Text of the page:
President Barack Obama on Nov. 8 officially announced Loretta E. Lynch as his nominee for U.S. Attorney General to replace Eric Holder, who resigned from the position in September. President Obama picked Ms. Lynch, the U.S. Attorney for the Eastern District of New York, which covers Brooklyn, Queens, Staten Island and Long Island. If she is confirmed, she would be the first black female to fill the position. It would be virtually impossible not to confirm this nominee if qualifications still count in the confirmation process.
Upon announcing her nomination, President Obama said Ms. Lynch “might be the only lawyer in America who battles mobsters and drug lords and terrorists,” and still has a reputation for being “a charming people person.” For those who didn’t know about the nominee, her office is known for prosecuting people accused of terrorism, including those accused of plotting to set off bombs in the subway. Additionally, she has overseen the prosecutions of public officials in corruption cases, including a state senator convicted for taking funds from taxpayer-subsidized health clinics he supervised and a state assemblyman convicted for accepting bribes.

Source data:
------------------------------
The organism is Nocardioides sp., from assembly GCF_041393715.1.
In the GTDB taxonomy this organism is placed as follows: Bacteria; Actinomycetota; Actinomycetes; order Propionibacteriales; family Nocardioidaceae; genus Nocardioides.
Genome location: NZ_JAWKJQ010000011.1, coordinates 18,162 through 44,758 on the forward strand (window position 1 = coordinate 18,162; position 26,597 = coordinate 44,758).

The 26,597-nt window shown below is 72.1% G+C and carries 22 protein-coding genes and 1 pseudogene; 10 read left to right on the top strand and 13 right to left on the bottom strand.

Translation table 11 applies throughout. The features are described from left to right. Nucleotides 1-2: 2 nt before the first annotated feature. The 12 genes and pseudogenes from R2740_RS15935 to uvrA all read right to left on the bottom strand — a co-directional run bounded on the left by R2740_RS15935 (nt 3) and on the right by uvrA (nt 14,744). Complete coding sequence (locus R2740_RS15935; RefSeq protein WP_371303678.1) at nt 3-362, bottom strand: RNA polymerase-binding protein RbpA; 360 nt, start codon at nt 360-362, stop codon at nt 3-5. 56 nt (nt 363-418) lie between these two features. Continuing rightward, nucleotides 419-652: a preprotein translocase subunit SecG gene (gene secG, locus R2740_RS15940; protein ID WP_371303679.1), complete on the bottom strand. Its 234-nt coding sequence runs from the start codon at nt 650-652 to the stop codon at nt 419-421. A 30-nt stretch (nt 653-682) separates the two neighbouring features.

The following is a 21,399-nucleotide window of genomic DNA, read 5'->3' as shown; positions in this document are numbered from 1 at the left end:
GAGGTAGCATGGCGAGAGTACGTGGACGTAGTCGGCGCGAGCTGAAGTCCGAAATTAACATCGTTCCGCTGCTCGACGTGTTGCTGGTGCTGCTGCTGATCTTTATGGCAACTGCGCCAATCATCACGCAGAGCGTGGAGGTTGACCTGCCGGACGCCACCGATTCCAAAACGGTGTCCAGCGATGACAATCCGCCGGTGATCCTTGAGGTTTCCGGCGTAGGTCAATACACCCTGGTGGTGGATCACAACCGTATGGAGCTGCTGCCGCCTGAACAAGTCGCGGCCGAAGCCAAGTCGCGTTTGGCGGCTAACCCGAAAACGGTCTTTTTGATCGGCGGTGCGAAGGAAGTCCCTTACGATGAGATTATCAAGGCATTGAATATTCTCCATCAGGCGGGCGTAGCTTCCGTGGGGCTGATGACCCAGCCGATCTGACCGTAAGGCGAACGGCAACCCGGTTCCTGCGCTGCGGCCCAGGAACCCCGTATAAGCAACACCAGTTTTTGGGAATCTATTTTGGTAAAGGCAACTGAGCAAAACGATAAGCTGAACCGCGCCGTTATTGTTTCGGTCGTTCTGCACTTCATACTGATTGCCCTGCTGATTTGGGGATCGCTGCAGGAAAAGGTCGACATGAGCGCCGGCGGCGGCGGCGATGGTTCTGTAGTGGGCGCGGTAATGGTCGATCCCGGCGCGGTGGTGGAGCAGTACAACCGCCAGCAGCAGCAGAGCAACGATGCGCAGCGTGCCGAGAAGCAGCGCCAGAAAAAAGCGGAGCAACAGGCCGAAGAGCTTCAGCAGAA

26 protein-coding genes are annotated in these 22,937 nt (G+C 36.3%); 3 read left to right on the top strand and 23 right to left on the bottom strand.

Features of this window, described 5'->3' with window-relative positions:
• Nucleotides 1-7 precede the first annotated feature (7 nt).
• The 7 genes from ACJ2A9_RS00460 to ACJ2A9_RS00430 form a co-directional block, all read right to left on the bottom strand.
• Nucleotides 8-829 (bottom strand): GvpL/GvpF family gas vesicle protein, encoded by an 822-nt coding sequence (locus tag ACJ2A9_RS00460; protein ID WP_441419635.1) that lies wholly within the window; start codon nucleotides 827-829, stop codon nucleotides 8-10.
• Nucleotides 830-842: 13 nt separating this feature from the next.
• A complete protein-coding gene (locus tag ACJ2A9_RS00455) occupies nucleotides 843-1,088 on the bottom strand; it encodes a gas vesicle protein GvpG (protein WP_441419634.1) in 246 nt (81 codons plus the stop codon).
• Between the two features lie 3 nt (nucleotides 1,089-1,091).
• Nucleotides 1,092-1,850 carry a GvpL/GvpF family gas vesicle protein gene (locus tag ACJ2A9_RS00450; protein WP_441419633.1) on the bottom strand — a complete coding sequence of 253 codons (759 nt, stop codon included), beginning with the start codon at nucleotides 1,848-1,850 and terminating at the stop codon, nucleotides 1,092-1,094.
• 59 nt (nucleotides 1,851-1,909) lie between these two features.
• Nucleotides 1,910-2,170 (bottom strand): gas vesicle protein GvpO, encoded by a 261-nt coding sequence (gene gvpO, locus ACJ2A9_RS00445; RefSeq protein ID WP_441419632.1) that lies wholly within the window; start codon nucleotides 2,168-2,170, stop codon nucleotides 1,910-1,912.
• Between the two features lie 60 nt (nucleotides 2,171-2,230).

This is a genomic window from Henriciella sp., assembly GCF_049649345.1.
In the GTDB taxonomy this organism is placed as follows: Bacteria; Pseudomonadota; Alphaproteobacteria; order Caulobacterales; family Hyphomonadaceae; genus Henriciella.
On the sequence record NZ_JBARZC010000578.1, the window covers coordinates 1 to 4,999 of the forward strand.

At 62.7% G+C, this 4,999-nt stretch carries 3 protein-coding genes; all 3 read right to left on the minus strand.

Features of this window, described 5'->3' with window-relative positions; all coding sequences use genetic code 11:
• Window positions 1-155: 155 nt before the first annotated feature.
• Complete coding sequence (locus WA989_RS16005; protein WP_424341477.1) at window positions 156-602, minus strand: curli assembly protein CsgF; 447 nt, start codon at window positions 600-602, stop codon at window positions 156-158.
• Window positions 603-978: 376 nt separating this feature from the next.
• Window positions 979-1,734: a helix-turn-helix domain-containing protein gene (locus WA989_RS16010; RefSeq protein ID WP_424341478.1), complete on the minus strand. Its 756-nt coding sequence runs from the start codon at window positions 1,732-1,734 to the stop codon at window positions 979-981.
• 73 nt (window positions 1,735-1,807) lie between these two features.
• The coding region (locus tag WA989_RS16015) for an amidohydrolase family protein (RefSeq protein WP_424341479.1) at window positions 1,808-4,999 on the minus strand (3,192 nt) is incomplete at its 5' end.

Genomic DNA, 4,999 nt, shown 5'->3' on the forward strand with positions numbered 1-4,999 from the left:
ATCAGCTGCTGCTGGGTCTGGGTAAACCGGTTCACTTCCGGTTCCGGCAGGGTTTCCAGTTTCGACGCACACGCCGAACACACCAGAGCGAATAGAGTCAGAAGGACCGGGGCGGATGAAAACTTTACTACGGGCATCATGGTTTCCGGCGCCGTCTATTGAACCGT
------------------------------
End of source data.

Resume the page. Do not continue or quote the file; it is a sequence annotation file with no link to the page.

Ms. Lynch is known among her colleagues at the Justice Department as a quiet hard-worker, who unlike many in positions of influence and visibility, avoids the spotlight and the political game. It may be good for her that she has no personal ties to President Obama. That may serve her well in confirmation hearings in a political climate when connections to the President are quite often more of a hindrance than a help.
Ms. Lynch, 55, was born in Greensboro, N.C. Her mother was a librarian and her father a Baptist minister who was also active in the civil rights movement. She received her undergraduate and law degrees from Harvard University. While it’s unusual for a U.S. Attorney to be moved directly into the position of U.S. Attorney General, I believe this nominee should be an exception to that rule. Ms. Lynch has served as an advisor to the man she will replace, chairing a committee that advises the Attorney General on policy. I believe that President Obama made a good selection and hopefully the Senate will promptly confirm this nominee.
Sources: al.com and New York Times
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